In the meantime if you want to add technicians to our refresher schedule you can get in touch below.


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What we’re discussing at AWEA O&M safety conference.

As we get closer to heading to San Diego for this year’s AWEA O&M safety conference we thought we highlight the key areas of focus for STL USA.

This year’s AWEA O&M safety conference will be a great opportunity to connect with our friends and colleagues across the industry, discuss the topics that really matter and work out how we can collectively solve these issues together. STL USA will be exhibiting on booth 314 come and find us.

For STL USA our focus this year is on a number of key areas including; developing offshore capability, launching Basic Technical Training and working with the labour supply chain to ease the bottleneck of trained technicians entering wind.


Offshore safety training, GWO Sea Survival.

With significant developments taking place on both the East and West coast, including the Ocean Wind site, demand for offshore technicians has never been higher. This puts huge pressure on the need for GWO Sea Survival courses, located within a sensible travelling distance of the fields. Currently the market is very thin. Offshore facilities have historically been centred around the Oil and Gas sector, located around the Gulf of Mexico but this needs to change given winds development on the East and West coast. To this end STL USA are actively seeking out sites to ensure we can meet this demand from the growing sector.


Developing Technical training, GWO Basic Technical Training

We believe that 2020 will see increasing importance placed on the need for technical training in the wind sector. As demand continues to grow for trained individuals only so much can be serviced from techs moving across sectors, in-house training and labour movement. We believe that 2020 will be the year where BTT becomes a key access point for people wanted to work in wind, whether high school or college leavers or those transitioning from unrelated areas. Ensuring a consistent flow of manpower is going to be crucial and we’re lucky that this is also recognised by our partners at Texas State Technical College.


How can we move people into wind energy faster?

Recent conversations with partners and clients have led us to explore the manpower problem from all angles in recent months. We clearly have an issue in the sector, there’s not enough technicians and not really enough places to train them. These are classic teething problems of a fast growing sector and something we’re keen to address. Ideas we’ve explored include a credit based system for experienced workers at height to gain credits on GWO course for existing qualifications, a transition path covering technical course modules and safety. We haven’t got a definitive answer to this question, what we do know is that we will need to come together as a sector to address this issue. New course formats and markeing criteria will need to be developed, tested and rolled out. AWEA O&M safety conference is a perfect place to do this, we look forward to speaking with you there.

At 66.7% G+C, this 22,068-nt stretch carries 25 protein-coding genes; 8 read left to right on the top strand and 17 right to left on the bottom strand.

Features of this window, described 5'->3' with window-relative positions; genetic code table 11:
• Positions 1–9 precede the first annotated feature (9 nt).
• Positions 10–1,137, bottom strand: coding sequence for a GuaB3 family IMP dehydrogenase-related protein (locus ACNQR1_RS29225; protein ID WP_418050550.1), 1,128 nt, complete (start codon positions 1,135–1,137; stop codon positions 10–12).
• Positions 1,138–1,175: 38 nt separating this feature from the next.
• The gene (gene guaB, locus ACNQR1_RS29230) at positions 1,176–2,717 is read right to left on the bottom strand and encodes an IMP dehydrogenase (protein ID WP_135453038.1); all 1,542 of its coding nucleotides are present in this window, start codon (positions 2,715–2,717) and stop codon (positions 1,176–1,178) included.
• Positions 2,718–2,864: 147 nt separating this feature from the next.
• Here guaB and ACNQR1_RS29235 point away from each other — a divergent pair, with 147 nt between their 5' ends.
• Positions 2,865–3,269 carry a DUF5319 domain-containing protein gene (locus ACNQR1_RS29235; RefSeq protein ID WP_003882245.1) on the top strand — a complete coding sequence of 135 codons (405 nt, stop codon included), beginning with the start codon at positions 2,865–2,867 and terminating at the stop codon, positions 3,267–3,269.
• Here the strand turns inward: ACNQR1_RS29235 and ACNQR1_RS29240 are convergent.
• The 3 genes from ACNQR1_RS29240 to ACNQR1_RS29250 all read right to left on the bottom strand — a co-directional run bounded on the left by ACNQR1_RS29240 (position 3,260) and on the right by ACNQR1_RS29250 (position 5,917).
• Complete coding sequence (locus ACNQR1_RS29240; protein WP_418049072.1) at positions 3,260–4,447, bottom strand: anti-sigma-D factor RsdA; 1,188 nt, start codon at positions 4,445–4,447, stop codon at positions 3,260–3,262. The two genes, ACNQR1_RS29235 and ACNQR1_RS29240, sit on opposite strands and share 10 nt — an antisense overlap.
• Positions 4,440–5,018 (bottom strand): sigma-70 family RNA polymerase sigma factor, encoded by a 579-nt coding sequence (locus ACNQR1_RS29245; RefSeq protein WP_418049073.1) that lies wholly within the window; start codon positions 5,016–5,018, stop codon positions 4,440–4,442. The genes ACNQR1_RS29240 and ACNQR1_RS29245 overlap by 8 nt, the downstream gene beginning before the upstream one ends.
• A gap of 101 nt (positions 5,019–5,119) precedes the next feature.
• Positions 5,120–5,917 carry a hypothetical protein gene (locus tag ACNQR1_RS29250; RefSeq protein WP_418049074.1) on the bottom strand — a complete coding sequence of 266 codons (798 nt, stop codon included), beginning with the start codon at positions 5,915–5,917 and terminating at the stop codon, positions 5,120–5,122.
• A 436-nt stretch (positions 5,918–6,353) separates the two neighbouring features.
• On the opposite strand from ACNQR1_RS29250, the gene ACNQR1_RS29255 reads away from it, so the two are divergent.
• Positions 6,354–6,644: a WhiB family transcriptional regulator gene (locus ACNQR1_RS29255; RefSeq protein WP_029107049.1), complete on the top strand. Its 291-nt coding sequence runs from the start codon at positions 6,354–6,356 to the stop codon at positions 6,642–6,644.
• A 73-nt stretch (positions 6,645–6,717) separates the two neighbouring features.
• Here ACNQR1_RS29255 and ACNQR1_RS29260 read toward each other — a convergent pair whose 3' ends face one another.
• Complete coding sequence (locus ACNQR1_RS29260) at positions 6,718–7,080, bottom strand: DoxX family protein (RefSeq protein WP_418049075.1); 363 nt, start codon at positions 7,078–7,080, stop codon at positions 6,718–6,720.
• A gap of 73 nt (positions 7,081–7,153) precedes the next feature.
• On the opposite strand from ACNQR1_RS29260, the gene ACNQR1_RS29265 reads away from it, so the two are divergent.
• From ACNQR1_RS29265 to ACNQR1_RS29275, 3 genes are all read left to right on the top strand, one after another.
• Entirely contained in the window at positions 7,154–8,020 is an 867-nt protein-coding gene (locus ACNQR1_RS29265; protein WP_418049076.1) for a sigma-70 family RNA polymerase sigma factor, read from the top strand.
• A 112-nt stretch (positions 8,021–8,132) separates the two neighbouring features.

AWEA O&M safety conference will be busy, the best way to ensure a conversation with STL USA is to book a meeting slot. Just click the link below.


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Why get the STL USA newsletter

Apart from the wit and imaginative writing there’s a bunch of reasons to get the STL USA newsletter!


So why should you get the STL USA newsletter? We’ll we bring you the lowdown on some of the best news in wind energy safety, the latest developments at STL USA and so much more.

Be the first to hear about course dates and availability

GWO training is becoming increasingly popular in the USA and with limited providers it pays to know when and where you can train. After all taking technicians out of the field costs money, STL USA strive to make the process simple and painless to minimise the impact to your bottom line, ensuring your workforce is fully qualified to the GWO Basic Safety training standard.

Get updates on offers and funding opportunities for training courses

We regular run promotions on our courses and make available funding via our regional and state partners. Funding goes fast, grab the newsletter to be kept up to date on opportunities. For example a client recently had 90% of their course fee’s paid via a state funding program in Texas. Can you afford not to benefit from this?


Sign-Up and Don’t Miss Out



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American Wind Week

This week is American Wind Week, an opportunity to celebrate wind energy and demonstrate how wind energy works for all Americans.

The AWEA (American Wind Energy Association) hosted the inaugural “American Wind Week” in 2017 in celebration of wind power emerging as America’s No. 1 source of renewable energy. This quickly became an annual event where wind companies and supporters host a wide variety of events around the country to show how wind works for all Americans.

Each year in August, elected officials will visit wind farms and factories across the country to show their support. It’s an initiative that STL USA is 100% behind without a wind industry we wouldn’t have anyone to provide GWO training to!


Some of the great stories from American Wind Week